On April Fool’s Day they might as well say, “There’s no fool like an old fool.”
I’m not a time freak, but when my Zen alarm clock stopped nudging me awake with gentle chimes after two years, I had to find a replacement.
“Mom, get rid of that cell. Get a smart phone. It has an alarm. ” my son lectured me once again.
No. I don’t want a phone alarm clock. Who needs pulsating beeps and wrong numbers in the middle of the night.
Target had a digital clock radio encased in flimsy plastic with two charging stations on top. So I drove to our vast mall and crossed the concrete to search for Brookstone or The Sharper Image. Both stores had moved out.
I tried jewelry stores. “Try the home section of department stores,” they advised. No luck.
But then, tucked in an alcove, I noticed a diminutive, white-bearded Santa standing behind a glass case filled with 19th and 20th century clocks, wrist watches, and pocket watches like the one my Maine grandfather kept on a chain that curved into his vest pocket.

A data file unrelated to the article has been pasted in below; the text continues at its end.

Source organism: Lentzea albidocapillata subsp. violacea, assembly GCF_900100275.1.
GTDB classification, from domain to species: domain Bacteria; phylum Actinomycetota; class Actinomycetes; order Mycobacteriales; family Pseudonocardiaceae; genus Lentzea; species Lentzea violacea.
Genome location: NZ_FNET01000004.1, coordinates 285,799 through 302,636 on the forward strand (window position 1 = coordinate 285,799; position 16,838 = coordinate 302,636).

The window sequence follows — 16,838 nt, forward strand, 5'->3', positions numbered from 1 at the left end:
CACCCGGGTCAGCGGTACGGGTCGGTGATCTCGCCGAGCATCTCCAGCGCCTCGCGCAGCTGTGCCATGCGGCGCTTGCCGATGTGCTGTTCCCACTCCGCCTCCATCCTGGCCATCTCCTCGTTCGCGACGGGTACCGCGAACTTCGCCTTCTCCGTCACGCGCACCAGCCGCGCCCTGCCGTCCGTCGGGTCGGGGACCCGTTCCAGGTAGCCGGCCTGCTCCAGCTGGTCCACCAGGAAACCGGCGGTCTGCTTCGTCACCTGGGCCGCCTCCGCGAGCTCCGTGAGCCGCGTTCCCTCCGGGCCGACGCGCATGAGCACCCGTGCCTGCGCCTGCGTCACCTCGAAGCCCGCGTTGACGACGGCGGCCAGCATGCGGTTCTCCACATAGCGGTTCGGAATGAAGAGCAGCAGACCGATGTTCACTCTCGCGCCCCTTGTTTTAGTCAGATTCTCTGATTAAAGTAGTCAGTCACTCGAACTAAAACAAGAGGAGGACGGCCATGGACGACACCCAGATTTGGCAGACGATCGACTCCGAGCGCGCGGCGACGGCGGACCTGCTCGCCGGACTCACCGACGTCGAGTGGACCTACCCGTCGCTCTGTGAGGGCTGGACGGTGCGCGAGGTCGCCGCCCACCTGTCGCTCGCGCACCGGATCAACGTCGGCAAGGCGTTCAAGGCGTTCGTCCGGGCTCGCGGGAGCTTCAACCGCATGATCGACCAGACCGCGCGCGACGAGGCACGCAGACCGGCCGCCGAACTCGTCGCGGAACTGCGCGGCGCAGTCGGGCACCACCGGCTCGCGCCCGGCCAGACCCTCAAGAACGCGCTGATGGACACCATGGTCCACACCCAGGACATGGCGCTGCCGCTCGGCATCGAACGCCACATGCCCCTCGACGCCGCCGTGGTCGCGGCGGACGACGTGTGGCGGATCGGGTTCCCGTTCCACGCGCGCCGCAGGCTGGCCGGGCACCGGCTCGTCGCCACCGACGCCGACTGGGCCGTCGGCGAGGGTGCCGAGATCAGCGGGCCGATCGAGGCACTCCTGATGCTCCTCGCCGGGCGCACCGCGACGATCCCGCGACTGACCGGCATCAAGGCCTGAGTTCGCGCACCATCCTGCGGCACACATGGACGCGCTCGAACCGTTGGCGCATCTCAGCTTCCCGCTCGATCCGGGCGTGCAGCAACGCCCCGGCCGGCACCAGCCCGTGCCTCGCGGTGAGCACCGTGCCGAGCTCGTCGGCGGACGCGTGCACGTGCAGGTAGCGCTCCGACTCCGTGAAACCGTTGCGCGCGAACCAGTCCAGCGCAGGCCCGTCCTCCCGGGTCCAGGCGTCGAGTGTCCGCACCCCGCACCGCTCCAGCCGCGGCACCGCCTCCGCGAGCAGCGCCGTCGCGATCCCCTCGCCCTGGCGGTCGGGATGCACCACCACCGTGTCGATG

“Do you have any alarm clocks?” I peered into the case filled with sweeping hands and turning gears.
April Fool Santa frowned. “I might be able to get you one by Monday.” He noticed one on a tall shelf. “I’d forgotten I had this.” He reached for it. “I like things simple.”
By the looks of his inventory he could fix anything. I rummaged in my purse. “Less to break down.”
He dusted the clock with his sleeve. “$15.00.” Half as much as the flimsy Target model that looked as if it would break before I got home. I left the mall, pleased with my purchase.
The clock is quiet. Its hands sweep in a circle—soothing and simple. One basic alarm sound. No beeps. No flashes.